Alaska is Small

Of course it's a big state. But when we talk about leadership experience, about executive experience, we are talking about people, not land. How do you lead people? How do you manage competing interests of the population? Certainly, a small-town mayor has to deal with competing interests, but we generally believe that you need to know how to manage something bigger than a small town- like a state.

But Alaska, let us remember, is about 680,000 people. Riordan, mayor of Los Angeles, city of over 3,800,000, would have been a better pick- a city more than four times larger than Alaska. Certainly, George II won with Cheney, from a state with fewer people than Alaska. But let us remember that not only did Cheney have ample experience leading on the national level, but also that he was not being touted as bringing executive experience to the ticket, as George II had already been governor of Texas.

Truly, people vote the top of the ticket, not the bottom. But the argument that she brings executive experience is baseless. We now have a candidate who has more international experience than any other Presidential candidate in history. Obama has grown up overseas and in the multiethnic state of Hawaii. He is the son of Kenyans. He uniquely understands the needs of the rest of the world, and we have seen that he can uniquely restore America's positive perception in the world. It's about international Hawaii, and not Alaska. Obama: the voice of leadership and experience.


What a Hero is.

I must confess that I am somewhat in a moral quandary. I am adamantly against engaging in war in any form. Thus, a candidate who has been to war and bombed others does not appeal to me, on this basis if no other. Yet, McCain is considered a hero not for his bombing but for his steadfastness. And yet, this steadfastness is supposed to have made him able to effectively wage war, and engage in battle, and lead troops.

I totally get how impressive it is that McCain stood up under torture for those many years. I don't support his lying to his captors, but I think it totally laudable and inspiring that he persevered. Suffering, after all, is a central tenant of Christianity- it builds endurance, character, and finally hope- as long as we approach our tormentors with love.

Somehow, though, this has been transferred into McCain being more ready to lead, and more ready to lead the military. Don't get me wrong. I'd totally love a guy who wasn't capable of leading the military, except for leading them to withdraw, except for leading them to disband. (Wishful thinking, but I'm an Idealist.) But McCain's approach towards the military was to bomb civilians and soldiers from afar, and to be shot down, and be caught. As far as the whole being-a-good-soldier thing, he failed. And rather magnificently. He lead while in the camp, as Obama has lead as a community organizer and in running a campaign, as both have lead as Senators- none of that being the kind of leadership necessary to win battles or win a war, per se. This says nothing about McCain's abilities as a human being, for often times excelling as a human is diametrically opposed to excelling as a soldier.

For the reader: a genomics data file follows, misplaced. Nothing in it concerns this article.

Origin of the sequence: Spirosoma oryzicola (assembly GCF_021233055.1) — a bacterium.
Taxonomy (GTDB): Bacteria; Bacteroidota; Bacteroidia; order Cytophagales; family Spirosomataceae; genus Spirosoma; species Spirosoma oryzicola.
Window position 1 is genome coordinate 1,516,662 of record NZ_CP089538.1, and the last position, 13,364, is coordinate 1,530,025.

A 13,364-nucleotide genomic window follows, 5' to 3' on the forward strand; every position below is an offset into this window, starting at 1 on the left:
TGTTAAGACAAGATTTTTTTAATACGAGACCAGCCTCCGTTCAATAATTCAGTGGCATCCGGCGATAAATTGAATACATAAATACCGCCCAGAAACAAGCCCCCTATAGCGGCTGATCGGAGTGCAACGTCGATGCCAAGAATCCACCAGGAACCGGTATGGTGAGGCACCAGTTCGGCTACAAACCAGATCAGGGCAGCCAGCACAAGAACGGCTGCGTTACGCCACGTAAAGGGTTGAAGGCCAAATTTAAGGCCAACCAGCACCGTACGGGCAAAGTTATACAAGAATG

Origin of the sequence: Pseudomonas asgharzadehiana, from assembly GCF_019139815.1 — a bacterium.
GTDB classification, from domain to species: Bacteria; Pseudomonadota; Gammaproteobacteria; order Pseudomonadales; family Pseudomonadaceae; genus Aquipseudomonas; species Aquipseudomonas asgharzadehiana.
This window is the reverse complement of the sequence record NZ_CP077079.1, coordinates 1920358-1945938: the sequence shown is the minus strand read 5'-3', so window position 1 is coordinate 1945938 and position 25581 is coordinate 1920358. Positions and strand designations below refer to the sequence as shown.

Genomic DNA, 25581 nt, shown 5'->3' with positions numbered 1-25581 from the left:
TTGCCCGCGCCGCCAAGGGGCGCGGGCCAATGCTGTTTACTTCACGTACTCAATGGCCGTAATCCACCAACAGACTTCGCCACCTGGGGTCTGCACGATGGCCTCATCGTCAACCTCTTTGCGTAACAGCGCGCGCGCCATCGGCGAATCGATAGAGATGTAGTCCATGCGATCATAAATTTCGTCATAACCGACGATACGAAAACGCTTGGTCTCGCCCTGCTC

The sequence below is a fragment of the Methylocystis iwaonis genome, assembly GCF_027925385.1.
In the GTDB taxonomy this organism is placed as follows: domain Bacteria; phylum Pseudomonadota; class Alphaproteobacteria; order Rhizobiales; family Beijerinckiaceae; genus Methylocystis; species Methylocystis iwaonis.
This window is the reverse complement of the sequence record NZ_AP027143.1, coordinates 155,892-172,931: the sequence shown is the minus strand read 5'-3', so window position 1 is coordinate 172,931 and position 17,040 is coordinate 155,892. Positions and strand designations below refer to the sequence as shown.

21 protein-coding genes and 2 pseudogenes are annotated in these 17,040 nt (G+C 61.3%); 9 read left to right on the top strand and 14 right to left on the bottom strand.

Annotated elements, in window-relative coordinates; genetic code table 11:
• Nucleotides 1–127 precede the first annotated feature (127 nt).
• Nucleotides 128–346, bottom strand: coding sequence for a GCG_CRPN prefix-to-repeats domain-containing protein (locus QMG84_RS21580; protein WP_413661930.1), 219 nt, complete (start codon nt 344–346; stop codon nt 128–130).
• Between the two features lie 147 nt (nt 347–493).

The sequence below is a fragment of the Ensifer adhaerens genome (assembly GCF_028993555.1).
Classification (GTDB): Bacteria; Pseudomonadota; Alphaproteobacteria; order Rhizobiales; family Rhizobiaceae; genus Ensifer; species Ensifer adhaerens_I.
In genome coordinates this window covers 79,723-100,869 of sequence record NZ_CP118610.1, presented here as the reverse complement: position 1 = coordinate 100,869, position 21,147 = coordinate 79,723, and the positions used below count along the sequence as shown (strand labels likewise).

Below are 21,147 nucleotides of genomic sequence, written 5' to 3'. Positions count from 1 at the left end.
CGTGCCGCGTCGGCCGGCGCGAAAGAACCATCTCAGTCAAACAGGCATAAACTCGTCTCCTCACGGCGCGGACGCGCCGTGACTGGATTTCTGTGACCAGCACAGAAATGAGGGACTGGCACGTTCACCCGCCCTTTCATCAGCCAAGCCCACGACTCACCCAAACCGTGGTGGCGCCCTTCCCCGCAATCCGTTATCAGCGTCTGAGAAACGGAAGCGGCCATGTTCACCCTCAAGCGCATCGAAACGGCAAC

So he was a bad soldier, and bad at warfare, and limited in his ability to lead. What of the results of his time in internment under torture?

Suffering builds endurance, endurance character, and character hope- but it's not guaranteed. That happens only depending on how we approach the suffering and torture. Is McCain a hopeful man? Is he more filled with love and hope because of his time under torture?

I fear the opposite. I do not know if he went into therapy after his time of torture. I know that he should have, as should anyone in those circumstances. I fear greatly if he did not, and seeks to be President. And, if I assume he did go into therapy, I am still given pause. Years of imprisonment and torture can have a great toll on a man. Nelson Mandela and Ghandi came out ahead on that score, because of the way they approached their captors. They were men seeking justice, reconciliation, and peace. Is McCain such a man?

I think we can all say, shouting from the mountain tops, a resounding, "No!" We saw this in the Rick Warren Ambush, where McCain galvanized the troops at Saddleback Church in his calls to war and to totally defeat the enemy. This is not a longsuffering man, who has learned the value of patience and love and turning the other cheek. (This is not to say he does not forgive at times, or has not forgived his captors in Vietnam.) I have this deep and growing fear that this is a man who has taken all of the wrong lessons from his captivity. McCain has learned that violence works. He has learned the value of torture.